Mitt Romney being introduced at the Liberty University commencement ceremony.
LYNCHBURG, Va. — Standing before a football stadium filled with Evangelical Christians Saturday morning, Mitt Romney did his best to speak the language of the true believers.
It’s a dialect in which he’s conversational, if not fluent, having picked it up in 2008 while first running for president as a conservative culture warrior. That bid flopped when he failed to overcome the religious Right’s suspicion of his pro-life conversion and Mormon faith.
Four years later, he made a symbolic return to the Evangelical community with a commencement address at Liberty University, the largest Christian college in the world, to make a renewed pitch for their support — and, once again, try to bridge the divide between his Mormon faith and theirs.
Reading from a teleprompter, and sticking closely to his prepared text, the Republican moved from one buzzword-studded paragraph to the next, sounding conservative Christian themes like religious liberty, family values, and living a “purpose-driven life.” In less than 20 minutes, he managed to name-check more than a half-dozen key Christian figures, including C.S. Lewis, Dietrich Bonhoeffer, Chuck Colson, Billy Graham, and, of course, Jerry Falwell, the influential pastor who founded Liberty 40 years ago.
“Whether the cause is justice for the persecuted, compassion for the needy and the sick, or mercy for the child waiting to be born, there is no greater force for good in the nation than Christian conscience in action,” Romney said, drawing a few amens from the crowd.
He also received a standing ovation when he declared, raising his voice a little and punctuating each word, “Marriage is a relationship between one man and one woman.”
But Romney wasn’t just trying to masquerade as a Baptist preacher. In perhaps the highest-profile peace offering ever from Mormonism to Evangelical Christianity, Romney took the opportunity in his speech to appeal to the communities’ shared values.
“People of different faiths, like yours and mine, sometimes wonder where we can meet in common purpose, when there are so many differences in creed and theology,” Romney said. “Surely the answer is that we can meet in service, in shared moral convictions about our nation stemming from a common worldview.”
Karen Swallow Prior, an English professor who has taught at Liberty for 13 years, said such ecumenical rhetoric may be a waste of time. While she allowed that many students have real concerns about putting a Mormon in the White House, the real disconnect, she argued, comes from his apparent lack of political conviction. At a campus full of true believers, “posturing politicians” don’t have a lot of appeal, she said.
“The founding of this University is based on a certain kind of idealism,” said Prior. “Political idealism, cultural idealism, religious idealism. And so I think that’s why there isn’t really a mesh between a speaker like Romney and the students here.”
The attendees’ reviews of Romney’s speech — generally positive, but slightly cynical — seemed to confirm Prior’s thesis.
Asked what he thought of the Romney’s remarks, Carl Koch of New Bern, North Carolina, whose daughter was among the graduates, responded bluntly, “I think he had good speechwriters.”
Koch said he would probably vote for Romney “by default,” but complained about the candidate’s “disingenuous” attempts to establish common ground between Mormonism and Evangelical Christianity.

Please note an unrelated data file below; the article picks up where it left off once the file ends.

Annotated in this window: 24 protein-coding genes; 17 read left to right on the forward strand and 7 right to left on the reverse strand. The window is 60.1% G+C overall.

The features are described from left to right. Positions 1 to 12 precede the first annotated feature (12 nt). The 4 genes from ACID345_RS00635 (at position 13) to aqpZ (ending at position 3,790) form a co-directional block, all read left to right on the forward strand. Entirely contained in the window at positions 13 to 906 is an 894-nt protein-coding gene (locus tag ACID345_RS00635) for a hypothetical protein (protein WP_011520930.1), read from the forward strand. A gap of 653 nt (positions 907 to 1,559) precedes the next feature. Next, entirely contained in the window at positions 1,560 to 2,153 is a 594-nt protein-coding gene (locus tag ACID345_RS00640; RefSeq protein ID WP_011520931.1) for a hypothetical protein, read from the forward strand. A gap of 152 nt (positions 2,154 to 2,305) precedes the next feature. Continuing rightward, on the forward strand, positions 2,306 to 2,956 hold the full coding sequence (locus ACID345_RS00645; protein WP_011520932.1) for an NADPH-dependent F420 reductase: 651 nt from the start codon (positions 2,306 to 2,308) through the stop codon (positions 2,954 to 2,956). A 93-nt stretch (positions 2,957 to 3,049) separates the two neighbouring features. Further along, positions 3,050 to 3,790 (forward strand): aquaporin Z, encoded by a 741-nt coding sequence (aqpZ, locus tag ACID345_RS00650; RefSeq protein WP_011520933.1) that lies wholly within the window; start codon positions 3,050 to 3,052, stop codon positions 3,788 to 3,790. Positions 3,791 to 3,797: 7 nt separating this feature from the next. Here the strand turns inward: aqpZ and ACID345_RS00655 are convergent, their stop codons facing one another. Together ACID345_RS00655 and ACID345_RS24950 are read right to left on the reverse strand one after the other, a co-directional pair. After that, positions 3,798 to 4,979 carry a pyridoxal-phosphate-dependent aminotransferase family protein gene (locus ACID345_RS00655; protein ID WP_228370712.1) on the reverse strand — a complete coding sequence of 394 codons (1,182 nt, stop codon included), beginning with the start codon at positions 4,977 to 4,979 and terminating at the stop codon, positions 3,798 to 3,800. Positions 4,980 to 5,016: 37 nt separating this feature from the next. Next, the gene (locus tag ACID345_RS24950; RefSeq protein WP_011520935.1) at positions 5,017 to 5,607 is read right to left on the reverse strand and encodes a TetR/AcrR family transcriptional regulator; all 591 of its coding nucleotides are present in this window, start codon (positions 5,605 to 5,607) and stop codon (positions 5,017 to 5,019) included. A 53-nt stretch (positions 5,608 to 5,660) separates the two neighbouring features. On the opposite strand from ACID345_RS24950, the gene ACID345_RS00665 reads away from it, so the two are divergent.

“When we talk about Jesus Christ, he talks about Jesus Christ as well, but that doesn’t necessarily mean we’re talking about the same person,” he said. “I don’t need to be persuaded about how close we are theologically, because we’re not… I am not enamored by the attempt to blur the lines. It shouldn’t even be an issue. I believe something you don’t believe.”
But when Koch was asked if he’d feel more comfortable supporting an Evangelical version of Romney, he paused for a beat, and then demurred.
“No — well, not necessarily,” he responded haltingly. “Look, he’s only representing one third of our government. There’s still the legislative and judicial branches, so he’s not all there is.”
Similarly, T.J. Timpson, of Maryland, said he liked Romney’s remarks, but dismissed it as a “political speech.”
“At the beginning, he sort of talked about the graduates, but then it just turned into a campaign speech about himself,” said Timson, whose wife was graduating.
Toward the beginning of the ceremony, Mark DeMoss, a well-known Evangelical and longtime Romney supporter, took to the podium to vouch for the Mormon candidate. He recounted a meeting between Romney and Dr. Falwell four years ago, after which the candidate sent the pastor a chair engraved with the words, “There’s always room for you at my table.”
“I trust him to do the right thing,” DeMoss said. “To do the moral thing, to do what’s best for our country. I trust his integrity, his moral compass, his judgment, and his perfect decency. Finally, I trust his values, for I feel they mirror my own.”
It was meant to be a unifying moment of culture war diplomacy on DeMoss’s part, a nod to his fellow Evangelicals that Romney was, in fact, one of them. But in the middle of his speech, an angry voice from the back of the graduates’ section interrupted: “Hey Mitt! Jesus is the only way!”
The outburst was isolated, and a number of the more polite attendees turned to quiet the heckler. But it was a reminder that, while Romney may have been speaking to an army of political supporters, they were far from accepting the religion that shaped him.
At Liberty, students and faculty are fond of quoting a favorite maxim of Dr. Falwell’s: “If it’s Christian, it ought to be better.”
For the thousands of conservative Evangelicals on campus Saturday who reject the candidate’s claim to Christianity, Romney may represent a compromise: They’re voting for him because they can’t do better.